Directed by Amber Fares
Google “sport” and “Palestine” and what does the search engine return? Football, football and more football.
Soccer seems to be the only kind of sport associated with Palestine — and the fever that grips the West Bank and Gaza during national games or matches between popular international clubs like Barcelona and Real Madrid bears this out.
But Amber Fares' Speed Sisters, which premiered in Australia and the US last year, follows a very different set of enthusiasms.
This gutsy, moving, exciting and deeply personal film follows the Palestinian women's rally-car racing team through two seasons of hopes and heartbreak, love and rivalry. It is punctuated by scenes of cars screeching and skidding to pounding rock, metal and hip-hop soundtracks.
Female participation in rally-car racing is rare the world over, so it is unsurprising that Palestinian women have been doing it for only a decade.
One of the pioneers was Mona Ali, one of the five members of the Speed Sisters racing team followed through the film.
Along with teammates Marah Zahalka, Noor Daoud, Betty Saadeh and captain Maysoon Jayyusi, Ali provides the focus for the interwoven tales of cars and West Bank life that the film narrates.
Fares' snappy portraits rapidly show the five women racers to be very different personalities. Quiet, serious Mona races not for trophies but “for release”. Glamorous Betty, scion of a wealthy family of racers, identifies as both Latina and Palestinian — she was born in Mexico — and insists on her femininity despite the boyish image of her sport.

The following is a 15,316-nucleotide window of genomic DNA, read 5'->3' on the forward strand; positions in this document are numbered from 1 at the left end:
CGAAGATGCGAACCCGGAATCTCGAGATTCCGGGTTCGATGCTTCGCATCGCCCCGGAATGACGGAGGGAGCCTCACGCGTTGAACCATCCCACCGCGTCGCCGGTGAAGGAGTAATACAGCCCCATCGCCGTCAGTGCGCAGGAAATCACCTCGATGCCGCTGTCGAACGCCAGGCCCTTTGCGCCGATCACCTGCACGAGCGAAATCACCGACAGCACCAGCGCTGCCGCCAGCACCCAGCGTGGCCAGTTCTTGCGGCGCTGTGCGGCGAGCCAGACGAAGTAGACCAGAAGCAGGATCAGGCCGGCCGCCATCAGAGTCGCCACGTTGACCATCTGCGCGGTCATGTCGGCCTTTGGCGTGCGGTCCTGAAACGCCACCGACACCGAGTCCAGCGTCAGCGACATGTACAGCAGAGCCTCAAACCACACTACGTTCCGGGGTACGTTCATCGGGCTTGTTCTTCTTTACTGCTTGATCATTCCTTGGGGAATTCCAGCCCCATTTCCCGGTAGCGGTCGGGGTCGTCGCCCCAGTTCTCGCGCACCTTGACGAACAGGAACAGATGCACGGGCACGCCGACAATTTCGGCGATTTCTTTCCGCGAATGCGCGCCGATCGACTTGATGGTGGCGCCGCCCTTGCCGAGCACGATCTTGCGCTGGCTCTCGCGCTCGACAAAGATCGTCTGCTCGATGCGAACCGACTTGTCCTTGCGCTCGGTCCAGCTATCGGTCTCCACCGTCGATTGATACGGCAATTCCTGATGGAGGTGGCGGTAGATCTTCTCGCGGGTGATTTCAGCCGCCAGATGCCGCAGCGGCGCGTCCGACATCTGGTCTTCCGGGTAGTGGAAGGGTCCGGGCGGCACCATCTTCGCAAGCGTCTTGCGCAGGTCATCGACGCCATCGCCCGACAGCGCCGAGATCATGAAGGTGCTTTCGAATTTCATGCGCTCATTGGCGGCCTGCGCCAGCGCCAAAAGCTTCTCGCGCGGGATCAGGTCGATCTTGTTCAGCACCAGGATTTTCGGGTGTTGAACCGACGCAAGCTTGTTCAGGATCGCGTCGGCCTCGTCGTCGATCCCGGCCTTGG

Filmed having a manicure, she refers to herself as “a brand … beautiful and attractive”.
Marah, with whom Betty maintains a sometimes bitter rivalry, comes from Jenin refugee camp but, contrary to the camp's conservative image, is backed by her family to extraordinary lengths.
According to Marah's father, a dental technician who is shown working 14-hour days to fund his daughter's sport, he first spotted her talent when, at the age of 11, she stole the family car and burned out the engine driving around the neighbourhood.
At times, Noor — now the Middle East's only female drift racer — seems to be Marah's main supporter in her competition with Betty. But it falls to captain Maysoon, an elegant businesswoman, to use her diplomatic skills to keep the team together.
Maysoon's skill in handling people is also reflected in her comments on the fear many men have of strong women. She has to make herself “smaller”, she admits, to persuade the head of the Palestine Racing Federation to accept her advice without resenting her gender.
The competition between Marah and Betty, exacerbated by what looks like genuine bias on the part of federation officials, provides a large part of the film's narrative thrust. It moves from one race meeting to another, with the two women racking up times that differ by just a second or two.
Alongside the drama of this story are the personal tales and dilemmas of the five women and their fight for the ability to race.